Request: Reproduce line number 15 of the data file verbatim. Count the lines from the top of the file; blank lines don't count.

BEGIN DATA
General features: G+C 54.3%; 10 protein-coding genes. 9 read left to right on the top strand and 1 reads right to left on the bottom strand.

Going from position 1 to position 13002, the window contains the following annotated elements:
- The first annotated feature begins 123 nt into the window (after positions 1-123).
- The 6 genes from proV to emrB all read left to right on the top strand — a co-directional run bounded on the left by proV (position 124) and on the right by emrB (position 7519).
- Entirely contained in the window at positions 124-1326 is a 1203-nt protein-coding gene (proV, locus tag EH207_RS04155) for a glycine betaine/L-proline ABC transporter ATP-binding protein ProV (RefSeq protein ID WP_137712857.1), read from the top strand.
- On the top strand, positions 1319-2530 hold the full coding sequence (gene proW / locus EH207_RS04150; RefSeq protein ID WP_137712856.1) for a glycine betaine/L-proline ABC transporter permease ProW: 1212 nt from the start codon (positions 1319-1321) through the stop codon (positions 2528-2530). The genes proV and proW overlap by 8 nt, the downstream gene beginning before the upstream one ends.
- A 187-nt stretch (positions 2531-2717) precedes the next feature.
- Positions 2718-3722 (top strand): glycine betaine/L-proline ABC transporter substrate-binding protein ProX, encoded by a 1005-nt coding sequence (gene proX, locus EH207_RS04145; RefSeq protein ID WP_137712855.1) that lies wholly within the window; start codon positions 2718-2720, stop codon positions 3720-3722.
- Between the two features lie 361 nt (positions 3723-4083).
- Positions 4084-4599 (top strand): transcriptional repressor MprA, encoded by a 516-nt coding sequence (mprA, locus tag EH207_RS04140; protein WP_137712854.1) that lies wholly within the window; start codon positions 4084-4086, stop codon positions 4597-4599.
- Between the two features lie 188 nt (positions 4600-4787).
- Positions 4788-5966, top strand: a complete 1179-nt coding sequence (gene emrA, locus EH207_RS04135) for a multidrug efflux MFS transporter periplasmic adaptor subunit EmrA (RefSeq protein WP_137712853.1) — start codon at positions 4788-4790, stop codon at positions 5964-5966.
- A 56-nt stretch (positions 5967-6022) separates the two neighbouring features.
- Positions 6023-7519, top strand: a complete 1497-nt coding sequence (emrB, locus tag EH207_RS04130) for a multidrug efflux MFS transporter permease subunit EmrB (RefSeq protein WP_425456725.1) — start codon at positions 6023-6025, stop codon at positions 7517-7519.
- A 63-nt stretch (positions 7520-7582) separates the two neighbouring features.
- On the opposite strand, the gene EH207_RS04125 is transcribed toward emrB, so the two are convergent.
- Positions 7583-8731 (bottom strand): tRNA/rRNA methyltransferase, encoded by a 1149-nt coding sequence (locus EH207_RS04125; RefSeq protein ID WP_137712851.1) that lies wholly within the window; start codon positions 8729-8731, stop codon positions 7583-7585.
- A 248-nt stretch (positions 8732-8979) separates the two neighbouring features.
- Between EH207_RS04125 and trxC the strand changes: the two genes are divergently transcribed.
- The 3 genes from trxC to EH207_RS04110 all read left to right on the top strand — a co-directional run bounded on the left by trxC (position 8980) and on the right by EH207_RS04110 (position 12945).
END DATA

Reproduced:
- A 63-nt stretch (positions 7520-7582) separates the two neighbouring features.